For my first real venture into Digital History I chose a relatively simple and practical endeavor. I am digitizing a 10 page discussion titled “What is Black Consciousness?” between Steve Biko, a South African Revolutionary during apartheid, and a white South African court during Biko’s trial. This is a piece of a larger work of Biko’s writing, speeches, and other primary source material smuggled out of South Africa after his death due to a head wound suffered while in police custody in 1977. While Biko died before the end of Apartheid, he was instrumental in the revolutionary movement as well as his death was a major turning point in international attention to the Apartheid oppression. I will include a sample of this document. “We come from a background which is essentially peasant and worker, we do not have any form of daily contact with a highly technological society, we are foreigners in that field. When you have got to write an essay as a black child under for instance JMB the topics that are given there tally very well with white experience, but you as a black student writing the same essay have got to grapple with something which is foreign to you — not only foreign but superior in a sense; because of the ability of the white culture to solve so many problems in the sphere of medicine, various spheres, you tend to look at it as a superior culture than yours, you tend to despise the worker culture, and this inculcates in the black man a sense of self-hatred which I think is an important determining factor in his dealings with himself and his life.” (BIko, 1976)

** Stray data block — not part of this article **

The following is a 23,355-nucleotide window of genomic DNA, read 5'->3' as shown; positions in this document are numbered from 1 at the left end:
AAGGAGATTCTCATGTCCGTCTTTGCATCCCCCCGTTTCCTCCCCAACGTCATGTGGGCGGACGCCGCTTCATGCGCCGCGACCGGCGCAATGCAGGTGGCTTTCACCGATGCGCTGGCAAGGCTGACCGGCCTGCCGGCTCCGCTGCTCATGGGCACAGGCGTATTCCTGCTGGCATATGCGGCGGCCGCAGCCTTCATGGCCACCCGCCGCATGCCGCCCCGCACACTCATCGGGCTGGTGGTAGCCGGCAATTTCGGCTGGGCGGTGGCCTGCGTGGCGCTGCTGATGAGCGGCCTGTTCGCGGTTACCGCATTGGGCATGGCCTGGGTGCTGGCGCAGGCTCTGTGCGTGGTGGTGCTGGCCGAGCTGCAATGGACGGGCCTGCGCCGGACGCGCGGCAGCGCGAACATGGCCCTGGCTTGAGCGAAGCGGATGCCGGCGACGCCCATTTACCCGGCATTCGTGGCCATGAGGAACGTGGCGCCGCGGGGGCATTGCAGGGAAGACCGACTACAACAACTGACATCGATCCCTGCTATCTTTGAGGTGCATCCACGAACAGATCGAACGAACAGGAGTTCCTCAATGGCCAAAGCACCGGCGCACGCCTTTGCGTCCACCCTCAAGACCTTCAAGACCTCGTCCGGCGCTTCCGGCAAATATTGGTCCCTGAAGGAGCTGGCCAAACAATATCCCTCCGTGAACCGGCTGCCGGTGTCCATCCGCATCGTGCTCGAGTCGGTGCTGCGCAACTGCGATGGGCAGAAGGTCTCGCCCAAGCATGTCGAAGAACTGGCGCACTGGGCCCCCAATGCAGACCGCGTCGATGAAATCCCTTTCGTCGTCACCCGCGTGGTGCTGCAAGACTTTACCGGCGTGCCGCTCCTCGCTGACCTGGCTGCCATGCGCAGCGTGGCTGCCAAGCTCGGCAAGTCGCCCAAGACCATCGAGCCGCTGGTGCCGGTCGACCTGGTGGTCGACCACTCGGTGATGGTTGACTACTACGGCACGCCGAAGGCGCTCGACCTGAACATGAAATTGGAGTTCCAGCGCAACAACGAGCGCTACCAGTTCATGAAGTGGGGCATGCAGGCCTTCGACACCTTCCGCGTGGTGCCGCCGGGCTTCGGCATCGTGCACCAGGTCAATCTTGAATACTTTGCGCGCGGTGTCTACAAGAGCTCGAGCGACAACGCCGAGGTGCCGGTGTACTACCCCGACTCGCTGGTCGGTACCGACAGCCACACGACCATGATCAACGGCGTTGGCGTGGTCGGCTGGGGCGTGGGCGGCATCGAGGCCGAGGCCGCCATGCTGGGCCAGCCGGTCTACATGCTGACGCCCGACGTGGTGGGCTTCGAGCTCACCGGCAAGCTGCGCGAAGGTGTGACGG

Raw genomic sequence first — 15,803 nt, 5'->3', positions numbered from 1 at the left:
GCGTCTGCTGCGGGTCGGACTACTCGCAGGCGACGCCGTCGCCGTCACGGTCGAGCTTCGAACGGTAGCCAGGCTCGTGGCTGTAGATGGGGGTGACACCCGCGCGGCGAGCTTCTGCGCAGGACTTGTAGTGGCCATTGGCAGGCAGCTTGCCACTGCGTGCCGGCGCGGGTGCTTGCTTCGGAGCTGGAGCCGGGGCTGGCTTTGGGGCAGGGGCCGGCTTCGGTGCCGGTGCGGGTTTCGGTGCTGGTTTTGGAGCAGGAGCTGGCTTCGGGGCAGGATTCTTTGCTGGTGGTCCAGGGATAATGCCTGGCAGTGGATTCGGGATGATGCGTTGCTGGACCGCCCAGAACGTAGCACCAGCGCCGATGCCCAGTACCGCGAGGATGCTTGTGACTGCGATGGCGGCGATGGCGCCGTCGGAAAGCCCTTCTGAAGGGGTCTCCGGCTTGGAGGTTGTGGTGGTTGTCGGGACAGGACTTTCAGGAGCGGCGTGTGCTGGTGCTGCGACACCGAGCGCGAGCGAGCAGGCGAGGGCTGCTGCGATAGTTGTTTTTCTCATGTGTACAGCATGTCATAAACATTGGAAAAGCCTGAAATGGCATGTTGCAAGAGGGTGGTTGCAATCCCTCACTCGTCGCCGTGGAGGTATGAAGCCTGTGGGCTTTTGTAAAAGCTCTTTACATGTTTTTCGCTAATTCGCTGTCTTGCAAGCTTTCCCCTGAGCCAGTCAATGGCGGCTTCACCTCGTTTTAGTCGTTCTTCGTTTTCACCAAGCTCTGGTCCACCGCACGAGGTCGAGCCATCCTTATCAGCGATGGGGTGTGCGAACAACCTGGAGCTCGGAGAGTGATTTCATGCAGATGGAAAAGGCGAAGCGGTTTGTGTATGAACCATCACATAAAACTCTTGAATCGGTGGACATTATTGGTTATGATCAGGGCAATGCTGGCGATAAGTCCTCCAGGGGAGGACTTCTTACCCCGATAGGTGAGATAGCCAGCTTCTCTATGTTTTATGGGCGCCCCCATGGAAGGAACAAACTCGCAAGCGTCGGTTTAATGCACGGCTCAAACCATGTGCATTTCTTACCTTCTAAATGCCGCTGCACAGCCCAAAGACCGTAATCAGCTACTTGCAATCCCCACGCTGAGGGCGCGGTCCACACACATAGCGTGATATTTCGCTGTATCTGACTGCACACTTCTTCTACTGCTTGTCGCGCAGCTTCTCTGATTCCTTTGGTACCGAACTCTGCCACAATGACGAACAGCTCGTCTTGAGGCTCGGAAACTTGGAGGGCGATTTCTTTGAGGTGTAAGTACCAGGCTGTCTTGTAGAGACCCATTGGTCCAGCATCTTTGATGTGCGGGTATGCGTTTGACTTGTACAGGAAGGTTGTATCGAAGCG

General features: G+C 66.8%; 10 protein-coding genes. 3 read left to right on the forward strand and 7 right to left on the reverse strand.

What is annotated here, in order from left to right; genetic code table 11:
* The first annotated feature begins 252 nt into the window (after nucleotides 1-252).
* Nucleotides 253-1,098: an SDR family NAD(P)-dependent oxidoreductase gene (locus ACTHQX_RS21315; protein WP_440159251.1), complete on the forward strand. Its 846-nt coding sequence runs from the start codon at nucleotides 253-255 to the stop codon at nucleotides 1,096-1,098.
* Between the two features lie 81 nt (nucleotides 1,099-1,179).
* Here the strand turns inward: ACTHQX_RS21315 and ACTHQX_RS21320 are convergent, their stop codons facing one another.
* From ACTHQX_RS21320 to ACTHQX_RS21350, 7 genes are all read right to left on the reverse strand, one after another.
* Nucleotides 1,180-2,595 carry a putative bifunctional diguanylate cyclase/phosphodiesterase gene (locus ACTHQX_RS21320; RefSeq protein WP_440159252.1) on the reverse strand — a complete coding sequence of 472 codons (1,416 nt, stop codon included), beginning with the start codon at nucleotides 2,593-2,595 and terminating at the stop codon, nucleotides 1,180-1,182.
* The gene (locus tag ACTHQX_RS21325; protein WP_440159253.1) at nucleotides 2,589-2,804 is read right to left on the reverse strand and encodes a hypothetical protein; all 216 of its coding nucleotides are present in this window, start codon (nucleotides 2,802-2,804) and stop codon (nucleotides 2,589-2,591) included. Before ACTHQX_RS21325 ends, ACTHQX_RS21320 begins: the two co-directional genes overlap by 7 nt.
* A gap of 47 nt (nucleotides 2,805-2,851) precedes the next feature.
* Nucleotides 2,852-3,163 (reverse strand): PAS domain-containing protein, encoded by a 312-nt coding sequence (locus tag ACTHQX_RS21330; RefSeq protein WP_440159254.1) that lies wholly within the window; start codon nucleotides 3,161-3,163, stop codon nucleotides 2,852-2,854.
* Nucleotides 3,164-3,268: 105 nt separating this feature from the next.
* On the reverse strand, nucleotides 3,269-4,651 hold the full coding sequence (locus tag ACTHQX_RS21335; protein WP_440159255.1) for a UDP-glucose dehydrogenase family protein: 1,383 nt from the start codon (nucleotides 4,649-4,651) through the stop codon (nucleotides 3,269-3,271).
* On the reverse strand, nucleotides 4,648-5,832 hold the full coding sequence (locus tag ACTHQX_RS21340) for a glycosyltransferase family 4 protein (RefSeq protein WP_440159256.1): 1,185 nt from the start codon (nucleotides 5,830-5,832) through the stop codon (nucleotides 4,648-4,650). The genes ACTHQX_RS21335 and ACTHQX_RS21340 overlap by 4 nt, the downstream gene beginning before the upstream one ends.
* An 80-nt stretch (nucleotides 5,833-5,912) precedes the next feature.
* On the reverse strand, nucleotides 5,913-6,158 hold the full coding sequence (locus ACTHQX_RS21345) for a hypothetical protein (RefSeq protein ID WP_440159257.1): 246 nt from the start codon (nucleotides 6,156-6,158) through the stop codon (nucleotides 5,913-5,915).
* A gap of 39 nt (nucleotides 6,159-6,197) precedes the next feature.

Marxists.org or Marxists Internet Archive (MIA) has been an invaluable resource for me in researching international revolutionary movements. The Marxists Internet Archive is an all-volunteer, non-profit public library, started more than 20 years ago in 1990. MIA abides by seven fundamental tenets found in their charter. They promise to always be 100% Free; to always be a non-profit organization; to always be based on democratic decision making; to always have full disclosure; to always remain politically independent; Their priority is to provide archival information and to present content in a way that is easy to access and understand. For more information: http://marxists.org/admin/intro/index.htm
I have signed up as a volunteer with MIA and will be working on three or more digitizing projects in the next six months. This is very interesting and helpful to me as I will be working with these type of sources on a regular basis. I have used this site extensively as it is often the only location where I can access a primary source that was originally written in a language I cannot read, or can only be physically found in one or two libraries internationally. This site is often the first place that a source has been digitized or translated.
I must acknowledge that this site has its own limitations. First, it contains only a sampling of all sources that could be published and is what Digital Humanities call an Intentional Archive. Second, MIA is compiled by volunteers who make mistakes, unlike Wikipedia, this is a collection of primary sources and the mistakes are more in the way of grammatical errors and translation mistakes. A few of the very valuable aspects of this archive is that it is compiled by people in many countries in the world, speaking many different languages. This makes it accessible not only to Western historians with limited language abilities but also internationally in more than 45 different languages. One of my biggest concerns about digital history is access. If history is being digitized and perhaps more accessible to western countries, is it also becoming less accessible to people reading non-western languages? MIA is one of the few Digital Archives that has made such a focus on diverse language accessibility.